Unaspiring

Definitions

  • Chambers's Twentieth Century Dictionary
    • adj Unaspiring un-as-pīr′ing not aspiring, unambitious
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Usage

In literature:

Presently her ear was charmed by Fraulein's slow clear enunciation, her pure unaspirated North German.
"Pointed Roofs" by Dorothy Richardson
And this capacity for humble unaspiring worship has its peculiar guerdon.
"The Ordeal of Richard Feverel, Complete" by George Meredith
A more contented, fruitful and unaspiring conifer could not be conceived.
"The Yosemite" by John Muir
A wage of ten or eleven shillings a week will bind none but the unaspiring lout to his country.
"National Being" by (A.E.)George William Russell
From the first moment I saw that girl, at an humble and unaspiring distance, I could dream of nothing else.
"Blackwood's Edinburgh Magazine, No. CCCXXXVI. October, 1843. Vol. LIV." by Various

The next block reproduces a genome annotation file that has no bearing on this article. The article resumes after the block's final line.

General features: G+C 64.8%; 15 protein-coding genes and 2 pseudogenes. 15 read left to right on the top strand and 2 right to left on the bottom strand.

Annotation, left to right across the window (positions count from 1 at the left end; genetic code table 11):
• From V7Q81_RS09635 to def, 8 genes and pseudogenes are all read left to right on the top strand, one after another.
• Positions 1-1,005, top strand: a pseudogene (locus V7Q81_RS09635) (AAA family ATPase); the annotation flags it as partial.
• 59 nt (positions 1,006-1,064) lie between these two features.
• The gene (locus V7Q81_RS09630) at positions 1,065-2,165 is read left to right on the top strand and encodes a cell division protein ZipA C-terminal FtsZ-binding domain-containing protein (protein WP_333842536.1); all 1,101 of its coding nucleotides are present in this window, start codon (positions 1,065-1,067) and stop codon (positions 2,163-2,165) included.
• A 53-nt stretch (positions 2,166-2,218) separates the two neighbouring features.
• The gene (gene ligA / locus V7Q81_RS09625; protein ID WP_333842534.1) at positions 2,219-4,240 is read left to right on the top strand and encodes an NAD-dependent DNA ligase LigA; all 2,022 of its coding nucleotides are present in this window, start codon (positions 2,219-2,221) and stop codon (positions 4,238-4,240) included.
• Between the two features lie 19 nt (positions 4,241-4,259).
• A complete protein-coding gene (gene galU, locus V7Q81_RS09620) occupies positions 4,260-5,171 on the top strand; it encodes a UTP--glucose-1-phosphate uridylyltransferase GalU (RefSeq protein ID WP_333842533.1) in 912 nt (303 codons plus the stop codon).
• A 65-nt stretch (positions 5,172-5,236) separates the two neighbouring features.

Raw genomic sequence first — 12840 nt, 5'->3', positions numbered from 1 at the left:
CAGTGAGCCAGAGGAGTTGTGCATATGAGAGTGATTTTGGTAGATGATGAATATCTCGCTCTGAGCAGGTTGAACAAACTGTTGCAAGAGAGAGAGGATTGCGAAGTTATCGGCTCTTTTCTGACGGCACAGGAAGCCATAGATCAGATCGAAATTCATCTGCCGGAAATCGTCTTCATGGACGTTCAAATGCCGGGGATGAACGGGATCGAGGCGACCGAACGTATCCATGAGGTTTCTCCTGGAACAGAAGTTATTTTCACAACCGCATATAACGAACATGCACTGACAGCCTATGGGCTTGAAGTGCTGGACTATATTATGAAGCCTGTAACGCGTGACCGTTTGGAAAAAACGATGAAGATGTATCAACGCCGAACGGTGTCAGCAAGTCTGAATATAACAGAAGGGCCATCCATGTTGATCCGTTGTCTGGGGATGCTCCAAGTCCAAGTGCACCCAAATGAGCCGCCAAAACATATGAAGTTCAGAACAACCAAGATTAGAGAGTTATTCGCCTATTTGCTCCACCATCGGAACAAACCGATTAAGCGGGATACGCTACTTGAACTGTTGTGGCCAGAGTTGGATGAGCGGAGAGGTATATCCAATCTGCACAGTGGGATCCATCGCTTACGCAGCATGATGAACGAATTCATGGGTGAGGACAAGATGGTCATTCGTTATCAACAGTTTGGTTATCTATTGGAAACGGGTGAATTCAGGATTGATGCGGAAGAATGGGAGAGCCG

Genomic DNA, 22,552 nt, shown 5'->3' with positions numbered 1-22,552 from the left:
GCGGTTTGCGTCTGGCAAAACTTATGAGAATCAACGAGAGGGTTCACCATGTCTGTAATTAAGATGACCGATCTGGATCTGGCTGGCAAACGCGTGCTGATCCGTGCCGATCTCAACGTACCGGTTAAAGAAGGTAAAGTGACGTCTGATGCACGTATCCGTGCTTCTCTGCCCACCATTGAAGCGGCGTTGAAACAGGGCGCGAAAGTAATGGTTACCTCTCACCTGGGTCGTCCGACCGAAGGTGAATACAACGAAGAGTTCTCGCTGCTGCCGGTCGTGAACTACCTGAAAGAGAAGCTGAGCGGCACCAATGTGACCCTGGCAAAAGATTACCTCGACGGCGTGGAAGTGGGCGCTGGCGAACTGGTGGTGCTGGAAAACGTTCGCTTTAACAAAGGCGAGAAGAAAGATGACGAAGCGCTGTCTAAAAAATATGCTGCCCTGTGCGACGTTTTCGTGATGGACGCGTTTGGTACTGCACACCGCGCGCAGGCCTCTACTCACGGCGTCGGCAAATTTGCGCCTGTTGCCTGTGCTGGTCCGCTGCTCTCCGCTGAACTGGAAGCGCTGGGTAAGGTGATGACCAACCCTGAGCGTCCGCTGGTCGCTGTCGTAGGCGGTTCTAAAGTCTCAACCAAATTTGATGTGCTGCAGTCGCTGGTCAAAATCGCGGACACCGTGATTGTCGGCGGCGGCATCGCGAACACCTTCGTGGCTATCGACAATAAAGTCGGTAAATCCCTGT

The aspirated letter follows immediately the unaspirated; e.g.
"The Sayings Of Confucius" by Confucius
Without being slothful, he had been foolishly unaspiring, and he saw that now.
"They of the High Trails" by Hamlin Garland
And this capacity for humble unaspiring worship has its peculiar guerdon.
"The Ordeal of Richard Feverel" by George Meredith
A part of the unaspiring members had come to look on.
"Marjorie Dean College Freshman" by Pauline Lester
He sketched the history of the cordage plant, which had begun as an unaspiring rope-walk.
"Short Stories of the New America" by Various
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